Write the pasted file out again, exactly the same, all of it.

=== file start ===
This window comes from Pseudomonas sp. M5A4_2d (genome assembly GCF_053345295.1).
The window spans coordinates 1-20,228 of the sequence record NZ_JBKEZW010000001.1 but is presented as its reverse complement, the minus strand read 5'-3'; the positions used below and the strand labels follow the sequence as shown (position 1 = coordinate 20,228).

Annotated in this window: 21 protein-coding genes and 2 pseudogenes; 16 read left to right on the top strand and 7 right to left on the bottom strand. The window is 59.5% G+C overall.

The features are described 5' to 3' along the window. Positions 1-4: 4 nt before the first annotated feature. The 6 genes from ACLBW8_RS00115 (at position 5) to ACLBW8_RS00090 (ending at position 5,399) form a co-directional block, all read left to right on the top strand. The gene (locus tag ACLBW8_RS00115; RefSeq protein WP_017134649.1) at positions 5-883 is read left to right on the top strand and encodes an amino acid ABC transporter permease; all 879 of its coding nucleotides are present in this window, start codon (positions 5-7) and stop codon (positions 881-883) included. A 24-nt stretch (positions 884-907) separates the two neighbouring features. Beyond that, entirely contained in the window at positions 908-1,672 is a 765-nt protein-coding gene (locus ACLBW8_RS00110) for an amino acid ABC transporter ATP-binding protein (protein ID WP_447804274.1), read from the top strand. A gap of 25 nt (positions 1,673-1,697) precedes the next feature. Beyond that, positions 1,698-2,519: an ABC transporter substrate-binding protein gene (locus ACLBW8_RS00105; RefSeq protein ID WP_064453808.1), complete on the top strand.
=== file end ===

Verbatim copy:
This window comes from Pseudomonas sp. M5A4_2d (genome assembly GCF_053345295.1).
The window spans coordinates 1-20,228 of the sequence record NZ_JBKEZW010000001.1 but is presented as its reverse complement, the minus strand read 5'-3'; the positions used below and the strand labels follow the sequence as shown (position 1 = coordinate 20,228).

Annotated in this window: 21 protein-coding genes and 2 pseudogenes; 16 read left to right on the top strand and 7 right to left on the bottom strand. The window is 59.5% G+C overall.

The features are described 5' to 3' along the window. Positions 1-4: 4 nt before the first annotated feature. The 6 genes from ACLBW8_RS00115 (at position 5) to ACLBW8_RS00090 (ending at position 5,399) form a co-directional block, all read left to right on the top strand. The gene (locus tag ACLBW8_RS00115; RefSeq protein WP_017134649.1) at positions 5-883 is read left to right on the top strand and encodes an amino acid ABC transporter permease; all 879 of its coding nucleotides are present in this window, start codon (positions 5-7) and stop codon (positions 881-883) included. A 24-nt stretch (positions 884-907) separates the two neighbouring features. Beyond that, entirely contained in the window at positions 908-1,672 is a 765-nt protein-coding gene (locus ACLBW8_RS00110) for an amino acid ABC transporter ATP-binding protein (protein ID WP_447804274.1), read from the top strand. A gap of 25 nt (positions 1,673-1,697) precedes the next feature. Beyond that, positions 1,698-2,519: an ABC transporter substrate-binding protein gene (locus ACLBW8_RS00105; RefSeq protein ID WP_064453808.1), complete on the top strand.